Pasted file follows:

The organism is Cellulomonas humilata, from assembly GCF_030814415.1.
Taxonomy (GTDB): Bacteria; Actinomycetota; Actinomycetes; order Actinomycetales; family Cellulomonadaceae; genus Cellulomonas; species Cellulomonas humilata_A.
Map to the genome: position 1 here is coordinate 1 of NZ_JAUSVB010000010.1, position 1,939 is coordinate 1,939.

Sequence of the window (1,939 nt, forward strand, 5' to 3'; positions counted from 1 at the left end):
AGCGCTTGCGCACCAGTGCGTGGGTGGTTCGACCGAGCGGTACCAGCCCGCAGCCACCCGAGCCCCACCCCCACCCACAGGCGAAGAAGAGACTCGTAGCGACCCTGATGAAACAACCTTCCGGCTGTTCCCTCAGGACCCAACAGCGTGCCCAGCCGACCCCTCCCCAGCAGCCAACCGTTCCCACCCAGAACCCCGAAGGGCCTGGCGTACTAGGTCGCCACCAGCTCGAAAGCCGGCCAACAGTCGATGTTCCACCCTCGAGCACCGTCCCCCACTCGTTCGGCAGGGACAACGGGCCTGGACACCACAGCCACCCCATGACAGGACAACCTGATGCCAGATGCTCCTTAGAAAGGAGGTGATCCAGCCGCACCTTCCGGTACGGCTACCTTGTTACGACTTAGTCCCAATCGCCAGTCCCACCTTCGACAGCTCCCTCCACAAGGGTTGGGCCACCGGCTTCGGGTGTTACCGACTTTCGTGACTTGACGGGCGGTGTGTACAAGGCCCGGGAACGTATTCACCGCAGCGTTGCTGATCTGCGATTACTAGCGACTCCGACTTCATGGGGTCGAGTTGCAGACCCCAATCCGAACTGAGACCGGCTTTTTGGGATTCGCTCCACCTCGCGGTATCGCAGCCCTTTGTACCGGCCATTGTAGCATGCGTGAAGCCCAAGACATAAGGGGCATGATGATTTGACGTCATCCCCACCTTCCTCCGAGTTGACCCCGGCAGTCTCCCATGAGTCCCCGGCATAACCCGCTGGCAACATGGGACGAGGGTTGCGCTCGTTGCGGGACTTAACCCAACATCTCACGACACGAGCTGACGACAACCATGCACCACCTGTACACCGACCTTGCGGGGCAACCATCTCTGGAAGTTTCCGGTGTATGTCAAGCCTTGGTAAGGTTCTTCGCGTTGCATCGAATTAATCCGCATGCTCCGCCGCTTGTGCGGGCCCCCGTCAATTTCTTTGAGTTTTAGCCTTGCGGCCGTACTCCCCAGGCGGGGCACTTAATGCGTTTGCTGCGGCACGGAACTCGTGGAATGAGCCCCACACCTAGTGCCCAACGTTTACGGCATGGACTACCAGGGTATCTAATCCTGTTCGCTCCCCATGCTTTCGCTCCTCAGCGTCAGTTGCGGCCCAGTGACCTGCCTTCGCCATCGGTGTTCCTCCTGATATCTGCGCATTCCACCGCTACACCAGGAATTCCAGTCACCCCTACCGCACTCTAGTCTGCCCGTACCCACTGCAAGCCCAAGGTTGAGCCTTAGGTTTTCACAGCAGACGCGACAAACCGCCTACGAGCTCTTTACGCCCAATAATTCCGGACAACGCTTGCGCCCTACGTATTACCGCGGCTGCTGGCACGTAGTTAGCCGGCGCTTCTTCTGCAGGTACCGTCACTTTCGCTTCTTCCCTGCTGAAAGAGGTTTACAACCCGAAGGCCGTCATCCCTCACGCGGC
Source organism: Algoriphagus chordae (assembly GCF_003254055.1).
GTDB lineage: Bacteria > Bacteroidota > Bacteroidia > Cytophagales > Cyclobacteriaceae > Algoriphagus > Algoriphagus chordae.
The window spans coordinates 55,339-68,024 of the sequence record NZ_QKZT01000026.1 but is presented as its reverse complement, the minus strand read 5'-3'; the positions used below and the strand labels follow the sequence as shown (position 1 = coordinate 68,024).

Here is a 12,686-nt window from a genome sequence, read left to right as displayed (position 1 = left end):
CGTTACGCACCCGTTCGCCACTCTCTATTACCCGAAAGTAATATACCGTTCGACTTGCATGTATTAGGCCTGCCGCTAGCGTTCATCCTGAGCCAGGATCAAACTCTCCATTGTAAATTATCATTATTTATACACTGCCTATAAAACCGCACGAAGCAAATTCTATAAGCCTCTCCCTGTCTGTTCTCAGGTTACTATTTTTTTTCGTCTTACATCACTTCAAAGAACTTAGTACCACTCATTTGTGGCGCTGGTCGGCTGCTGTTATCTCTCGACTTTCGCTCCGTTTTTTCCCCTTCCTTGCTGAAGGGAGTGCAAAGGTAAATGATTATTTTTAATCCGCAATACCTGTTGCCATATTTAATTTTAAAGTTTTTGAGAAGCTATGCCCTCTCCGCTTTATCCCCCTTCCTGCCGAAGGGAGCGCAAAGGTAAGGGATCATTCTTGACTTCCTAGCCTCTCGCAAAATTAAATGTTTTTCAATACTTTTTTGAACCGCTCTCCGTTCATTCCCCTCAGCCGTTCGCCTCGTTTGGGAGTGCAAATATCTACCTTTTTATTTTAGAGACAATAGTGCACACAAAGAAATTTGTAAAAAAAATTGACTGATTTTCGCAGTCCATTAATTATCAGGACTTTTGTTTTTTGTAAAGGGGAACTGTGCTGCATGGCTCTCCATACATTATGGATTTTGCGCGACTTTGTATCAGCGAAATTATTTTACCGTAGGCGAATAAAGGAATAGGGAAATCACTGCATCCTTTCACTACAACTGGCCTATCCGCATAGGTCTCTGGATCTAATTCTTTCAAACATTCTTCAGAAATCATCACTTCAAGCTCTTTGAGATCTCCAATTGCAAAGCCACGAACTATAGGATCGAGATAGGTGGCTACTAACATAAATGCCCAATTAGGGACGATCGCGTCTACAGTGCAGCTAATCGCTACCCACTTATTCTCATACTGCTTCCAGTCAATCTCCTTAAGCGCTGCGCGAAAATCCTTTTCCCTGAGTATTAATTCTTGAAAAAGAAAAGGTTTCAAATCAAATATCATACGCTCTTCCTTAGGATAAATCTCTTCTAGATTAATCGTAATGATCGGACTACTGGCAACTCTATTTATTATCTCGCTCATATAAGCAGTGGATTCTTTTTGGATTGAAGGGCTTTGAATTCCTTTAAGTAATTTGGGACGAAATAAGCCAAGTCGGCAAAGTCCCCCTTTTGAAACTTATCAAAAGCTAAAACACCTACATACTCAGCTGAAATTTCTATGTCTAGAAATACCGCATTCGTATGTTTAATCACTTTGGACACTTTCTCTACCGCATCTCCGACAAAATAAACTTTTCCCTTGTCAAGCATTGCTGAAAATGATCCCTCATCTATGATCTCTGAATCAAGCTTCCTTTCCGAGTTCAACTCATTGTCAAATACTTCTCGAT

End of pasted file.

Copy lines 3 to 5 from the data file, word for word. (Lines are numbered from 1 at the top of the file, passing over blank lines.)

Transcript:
Map to the genome: position 1 here is coordinate 1 of NZ_JAUSVB010000010.1, position 1,939 is coordinate 1,939.

Sequence of the window (1,939 nt, forward strand, 5' to 3'; positions counted from 1 at the left end):
AGCGCTTGCGCACCAGTGCGTGGGTGGTTCGACCGAGCGGTACCAGCCCGCAGCCACCCGAGCCCCACCCCCACCCACAGGCGAAGAAGAGACTCGTAGCGACCCTGATGAAACAACCTTCCGGCTGTTCCCTCAGGACCCAACAGCGTGCCCAGCCGACCCCTCCCCAGCAGCCAACCGTTCCCACCCAGAACCCCGAAGGGCCTGGCGTACTAGGTCGCCACCAGCTCGAAAGCCGGCCAACAGTCGATGTTCCACCCTCGAGCACCGTCCCCCACTCGTTCGGCAGGGACAACGGGCCTGGACACCACAGCCACCCCATGACAGGACAACCTGATGCCAGATGCTCCTTAGAAAGGAGGTGATCCAGCCGCACCTTCCGGTACGGCTACCTTGTTACGACTTAGTCCCAATCGCCAGTCCCACCTTCGACAGCTCCCTCCACAAGGGTTGGGCCACCGGCTTCGGGTGTTACCGACTTTCGTGACTTGACGGGCGGTGTGTACAAGGCCCGGGAACGTATTCACCGCAGCGTTGCTGATCTGCGATTACTAGCGACTCCGACTTCATGGGGTCGAGTTGCAGACCCCAATCCGAACTGAGACCGGCTTTTTGGGATTCGCTCCACCTCGCGGTATCGCAGCCCTTTGTACCGGCCATTGTAGCATGCGTGAAGCCCAAGACATAAGGGGCATGATGATTTGACGTCATCCCCACCTTCCTCCGAGTTGACCCCGGCAGTCTCCCATGAGTCCCCGGCATAACCCGCTGGCAACATGGGACGAGGGTTGCGCTCGTTGCGGGACTTAACCCAACATCTCACGACACGAGCTGACGACAACCATGCACCACCTGTACACCGACCTTGCGGGGCAACCATCTCTGGAAGTTTCCGGTGTATGTCAAGCCTTGGTAAGGTTCTTCGCGTTGCATCGAATTAATCCGCATGCTCCGCCGCTTGTGCGGGCCCCCGTCAATTTCTTTGAGTTTTAGCCTTGCGGCCGTACTCCCCAGGCGGGGCACTTAATGCGTTTGCTGCGGCACGGAACTCGTGGAATGAGCCCCACACCTAGTGCCCAACGTTTACGGCATGGACTACCAGGGTATCTAATCCTGTTCGCTCCCCATGCTTTCGCTCCTCAGCGTCAGTTGCGGCCCAGTGACCTGCCTTCGCCATCGGTGTTCCTCCTGATATCTGCGCATTCCACCGCTACACCAGGAATTCCAGTCACCCCTACCGCACTCTAGTCTGCCCGTACCCACTGCAAGCCCAAGGTTGAGCCTTAGGTTTTCACAGCAGACGCGACAAACCGCCTACGAGCTCTTTACGCCCAATAATTCCGGACAACGCTTGCGCCCTACGTATTACCGCGGCTGCTGGCACGTAGTTAGCCGGCGCTTCTTCTGCAGGTACCGTCACTTTCGCTTCTTCCCTGCTGAAAGAGGTTTACAACCCGAAGGCCGTCATCCCTCACGCGGC